Romney believed that the American embassy in Cairo had issued a a communication expressing regret for hurting "religious feelings of Muslims," after extremists attacked our consulates in Libya and Egypt on September 11.
The GOP nominee saw the embassy statement as a political opportunity to attack the President as a weak American apologist, and he pounced.
"I think it's a -- a terrible course for America to stand in apology for our values. That instead, when our grounds are being attacked, and being breached, that the first response to the United States must be outrage at the breach of the sovereignty of our nation."
Unfortunately, in his blatant eagerness to sound like a bad ass and score political points during a still unfolding foreign policy tragedy, Romney lacked many of the salient details.
First, Romney was wrong about when the embassy statement was issued. The original statement was not in fact a post-event apology, but was instead a communication issued prior to the attacks as a preemptive effort to quell a swelling undercurrent of anti-American sentiment that threatened to boil over.
Second, Romney was quick to criticize the Obama administration for the "apology," when the statement had actually been issued by a local diplomat, prior to any State Department or White House approval of the message.
The White House has subsequently issued a formal statement in response to the attacks and disavowed the original embassy message. Additionally, President Obama expressed empathy for the onsite diplomatic personnel, who crafted the original communication from a soon-to-be besieged embassy, rather than from the safety of a campaign office.
In the last two days, I've read numerous articles and accounts about this incident, and I was grateful to see politicians from across the spectrum express disappointment in Romney's poor judgment. Nonetheless, my anger over Romney's actions has become palpable.
The GOP candidate's politicized and overly-nationalistic reaction to the earnest efforts of American embassy personnel, men and women who in service to their country literally feared for their lives, sickens me. And coming from a man whose greatest moments of discomfort in life probably stemmed from a pair of scratchy pajamas, Romney's tough talk is laughable.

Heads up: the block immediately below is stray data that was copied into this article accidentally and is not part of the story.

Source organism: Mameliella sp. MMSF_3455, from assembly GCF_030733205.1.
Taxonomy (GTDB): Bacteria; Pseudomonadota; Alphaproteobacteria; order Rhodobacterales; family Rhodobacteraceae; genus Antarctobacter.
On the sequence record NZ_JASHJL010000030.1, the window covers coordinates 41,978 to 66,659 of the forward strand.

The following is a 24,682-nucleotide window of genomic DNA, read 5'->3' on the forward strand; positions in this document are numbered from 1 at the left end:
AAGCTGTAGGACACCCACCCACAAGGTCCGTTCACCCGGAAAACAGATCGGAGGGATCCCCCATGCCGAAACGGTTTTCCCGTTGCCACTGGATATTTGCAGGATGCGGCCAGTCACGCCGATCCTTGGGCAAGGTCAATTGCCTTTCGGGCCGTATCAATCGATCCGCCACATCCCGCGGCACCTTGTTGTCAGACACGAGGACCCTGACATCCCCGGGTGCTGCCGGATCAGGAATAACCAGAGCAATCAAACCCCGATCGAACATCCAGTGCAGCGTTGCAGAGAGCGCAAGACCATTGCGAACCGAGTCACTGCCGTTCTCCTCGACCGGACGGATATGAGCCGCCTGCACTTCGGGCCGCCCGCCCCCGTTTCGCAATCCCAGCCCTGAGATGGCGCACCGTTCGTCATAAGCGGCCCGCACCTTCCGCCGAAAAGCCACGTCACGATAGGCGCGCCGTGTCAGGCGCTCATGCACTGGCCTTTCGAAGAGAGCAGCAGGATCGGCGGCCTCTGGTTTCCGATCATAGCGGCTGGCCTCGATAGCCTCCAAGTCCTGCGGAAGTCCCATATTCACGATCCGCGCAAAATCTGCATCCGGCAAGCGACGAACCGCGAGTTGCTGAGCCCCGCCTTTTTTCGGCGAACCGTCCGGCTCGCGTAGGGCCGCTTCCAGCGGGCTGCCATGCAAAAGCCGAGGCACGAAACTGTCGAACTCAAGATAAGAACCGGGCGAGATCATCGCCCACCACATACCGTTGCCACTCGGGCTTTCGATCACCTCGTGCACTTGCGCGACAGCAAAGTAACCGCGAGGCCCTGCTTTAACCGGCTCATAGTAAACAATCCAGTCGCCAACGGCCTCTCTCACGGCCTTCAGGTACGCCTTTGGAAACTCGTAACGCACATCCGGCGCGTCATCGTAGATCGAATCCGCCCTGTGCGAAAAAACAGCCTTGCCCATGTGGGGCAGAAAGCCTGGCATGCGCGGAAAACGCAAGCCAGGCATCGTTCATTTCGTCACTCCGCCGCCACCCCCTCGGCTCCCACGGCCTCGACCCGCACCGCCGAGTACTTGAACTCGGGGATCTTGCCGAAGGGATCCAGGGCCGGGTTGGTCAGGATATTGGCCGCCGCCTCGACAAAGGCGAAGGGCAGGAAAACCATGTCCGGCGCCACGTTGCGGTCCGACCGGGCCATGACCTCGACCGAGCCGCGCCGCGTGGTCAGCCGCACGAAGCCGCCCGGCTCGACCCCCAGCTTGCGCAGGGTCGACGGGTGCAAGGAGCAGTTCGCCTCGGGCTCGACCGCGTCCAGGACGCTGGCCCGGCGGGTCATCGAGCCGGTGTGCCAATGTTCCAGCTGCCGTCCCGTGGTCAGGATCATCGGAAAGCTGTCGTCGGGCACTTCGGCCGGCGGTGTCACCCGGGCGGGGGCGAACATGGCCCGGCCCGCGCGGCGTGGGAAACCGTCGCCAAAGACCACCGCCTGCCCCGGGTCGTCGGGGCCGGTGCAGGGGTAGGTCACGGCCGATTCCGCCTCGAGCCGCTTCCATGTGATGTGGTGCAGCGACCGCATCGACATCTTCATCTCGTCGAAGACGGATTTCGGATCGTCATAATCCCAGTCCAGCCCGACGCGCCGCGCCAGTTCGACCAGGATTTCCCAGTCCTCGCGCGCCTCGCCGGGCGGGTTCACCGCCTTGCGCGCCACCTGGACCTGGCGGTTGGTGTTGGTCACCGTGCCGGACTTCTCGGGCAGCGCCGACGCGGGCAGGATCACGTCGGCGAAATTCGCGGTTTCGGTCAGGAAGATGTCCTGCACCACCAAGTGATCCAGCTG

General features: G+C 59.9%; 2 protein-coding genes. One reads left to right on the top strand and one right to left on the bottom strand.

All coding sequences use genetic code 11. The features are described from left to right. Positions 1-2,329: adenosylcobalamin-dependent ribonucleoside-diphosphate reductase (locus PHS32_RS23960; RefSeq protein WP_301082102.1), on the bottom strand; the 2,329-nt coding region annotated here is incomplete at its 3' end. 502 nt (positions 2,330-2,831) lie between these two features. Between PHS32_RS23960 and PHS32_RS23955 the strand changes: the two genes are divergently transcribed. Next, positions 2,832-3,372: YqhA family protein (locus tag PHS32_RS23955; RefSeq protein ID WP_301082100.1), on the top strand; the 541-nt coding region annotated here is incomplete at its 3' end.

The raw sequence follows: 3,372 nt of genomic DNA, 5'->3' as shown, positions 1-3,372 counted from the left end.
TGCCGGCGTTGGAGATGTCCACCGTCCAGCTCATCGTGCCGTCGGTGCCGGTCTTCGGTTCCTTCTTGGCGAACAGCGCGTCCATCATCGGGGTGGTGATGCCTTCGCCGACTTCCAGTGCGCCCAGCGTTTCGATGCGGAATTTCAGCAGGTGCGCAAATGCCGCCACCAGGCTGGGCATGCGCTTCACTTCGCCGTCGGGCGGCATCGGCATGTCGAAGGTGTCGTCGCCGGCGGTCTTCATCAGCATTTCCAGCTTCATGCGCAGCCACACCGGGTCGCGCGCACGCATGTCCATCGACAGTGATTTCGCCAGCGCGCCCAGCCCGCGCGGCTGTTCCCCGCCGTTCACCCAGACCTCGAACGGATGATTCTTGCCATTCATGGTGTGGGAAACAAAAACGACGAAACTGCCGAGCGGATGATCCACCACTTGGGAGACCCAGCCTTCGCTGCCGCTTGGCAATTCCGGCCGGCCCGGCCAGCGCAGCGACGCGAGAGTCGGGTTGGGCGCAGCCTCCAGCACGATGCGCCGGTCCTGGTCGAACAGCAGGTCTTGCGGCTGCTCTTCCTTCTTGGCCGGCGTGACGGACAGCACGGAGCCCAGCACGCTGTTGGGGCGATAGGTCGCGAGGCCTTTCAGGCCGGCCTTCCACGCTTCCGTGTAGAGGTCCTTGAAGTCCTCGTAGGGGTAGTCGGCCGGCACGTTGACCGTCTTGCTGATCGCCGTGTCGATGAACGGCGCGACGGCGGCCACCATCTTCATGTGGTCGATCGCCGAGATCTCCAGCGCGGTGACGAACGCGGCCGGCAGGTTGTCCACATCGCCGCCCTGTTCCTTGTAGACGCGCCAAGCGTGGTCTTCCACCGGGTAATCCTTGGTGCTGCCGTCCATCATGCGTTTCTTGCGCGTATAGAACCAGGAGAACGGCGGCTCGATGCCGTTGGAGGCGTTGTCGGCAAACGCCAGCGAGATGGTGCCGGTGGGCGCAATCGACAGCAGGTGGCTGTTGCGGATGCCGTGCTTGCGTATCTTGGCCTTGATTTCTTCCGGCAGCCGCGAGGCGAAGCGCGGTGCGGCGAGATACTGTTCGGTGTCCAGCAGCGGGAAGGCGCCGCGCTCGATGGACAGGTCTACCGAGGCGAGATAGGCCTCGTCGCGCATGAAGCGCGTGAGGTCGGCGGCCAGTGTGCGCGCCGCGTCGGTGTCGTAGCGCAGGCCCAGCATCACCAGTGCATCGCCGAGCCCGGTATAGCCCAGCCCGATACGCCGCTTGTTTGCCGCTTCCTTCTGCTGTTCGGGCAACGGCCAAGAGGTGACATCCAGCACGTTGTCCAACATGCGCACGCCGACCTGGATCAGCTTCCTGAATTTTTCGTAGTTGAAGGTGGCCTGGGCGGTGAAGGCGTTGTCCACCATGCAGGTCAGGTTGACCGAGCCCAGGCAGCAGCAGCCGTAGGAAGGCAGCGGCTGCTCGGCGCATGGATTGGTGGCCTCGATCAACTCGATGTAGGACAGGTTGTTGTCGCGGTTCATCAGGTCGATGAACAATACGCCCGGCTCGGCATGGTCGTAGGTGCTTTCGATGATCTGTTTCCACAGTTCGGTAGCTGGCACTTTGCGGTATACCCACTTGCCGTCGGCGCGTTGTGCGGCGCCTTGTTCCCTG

The foreign policy of a nation is not a political game, and ongoing foreign policy crises have traditionally (and rightly) been forbidden campaign fodder. When you hold the office of the presidency, words matter and real lives are at stake. With a vast military arsenal at his command, a president has no need for false bravado or ill-conceived macho bullshit.
My last beef with Romney's statement was that it was released before we even knew the identity of the victims in the attacks. As it turns out, among the Americans killed was Chris Stevens, the U.S. ambassador to Libya. The photograph below shows Libyan civilians attempting to aid Ambassador Stevens in the area near the consulate.
Some news outlets opted not to carry the picture because of its graphic nature.
I believe it is important to include it here to help us remember what's truly at stake in the complicated world of foreign policy, and as a horrific reminder that ongoing international crises should never be politicized.
|Photo: STR/AFP/Getty Images|